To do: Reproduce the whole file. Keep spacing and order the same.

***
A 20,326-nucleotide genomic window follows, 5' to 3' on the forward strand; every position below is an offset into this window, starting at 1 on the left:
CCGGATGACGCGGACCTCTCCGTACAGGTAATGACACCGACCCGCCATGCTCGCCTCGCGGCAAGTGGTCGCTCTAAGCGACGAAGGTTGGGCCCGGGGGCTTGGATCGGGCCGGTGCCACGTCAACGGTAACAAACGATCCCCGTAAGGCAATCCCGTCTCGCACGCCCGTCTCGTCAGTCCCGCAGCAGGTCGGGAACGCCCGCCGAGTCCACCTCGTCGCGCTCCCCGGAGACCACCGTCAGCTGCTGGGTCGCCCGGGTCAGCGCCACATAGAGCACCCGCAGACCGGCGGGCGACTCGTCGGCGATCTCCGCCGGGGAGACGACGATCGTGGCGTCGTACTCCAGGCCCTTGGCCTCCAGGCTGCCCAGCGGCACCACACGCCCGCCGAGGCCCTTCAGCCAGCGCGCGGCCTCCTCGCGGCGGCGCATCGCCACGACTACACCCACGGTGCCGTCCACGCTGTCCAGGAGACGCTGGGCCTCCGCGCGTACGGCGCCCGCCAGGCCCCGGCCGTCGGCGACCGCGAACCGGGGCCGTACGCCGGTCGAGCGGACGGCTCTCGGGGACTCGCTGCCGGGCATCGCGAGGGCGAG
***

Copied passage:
A 20,326-nucleotide genomic window follows, 5' to 3' on the forward strand; every position below is an offset into this window, starting at 1 on the left:
CCGGATGACGCGGACCTCTCCGTACAGGTAATGACACCGACCCGCCATGCTCGCCTCGCGGCAAGTGGTCGCTCTAAGCGACGAAGGTTGGGCCCGGGGGCTTGGATCGGGCCGGTGCCACGTCAACGGTAACAAACGATCCCCGTAAGGCAATCCCGTCTCGCACGCCCGTCTCGTCAGTCCCGCAGCAGGTCGGGAACGCCCGCCGAGTCCACCTCGTCGCGCTCCCCGGAGACCACCGTCAGCTGCTGGGTCGCCCGGGTCAGCGCCACATAGAGCACCCGCAGACCGGCGGGCGACTCGTCGGCGATCTCCGCCGGGGAGACGACGATCGTGGCGTCGTACTCCAGGCCCTTGGCCTCCAGGCTGCCCAGCGGCACCACACGCCCGCCGAGGCCCTTCAGCCAGCGCGCGGCCTCCTCGCGGCGGCGCATCGCCACGACTACACCCACGGTGCCGTCCACGCTGTCCAGGAGACGCTGGGCCTCCGCGCGTACGGCGCCCGCCAGGCCCCGGCCGTCGGCGACCGCGAACCGGGGCCGTACGCCGGTCGAGCGGACGGCTCTCGGGGACTCGCTGCCGGGCATCGCGAGGGCGAG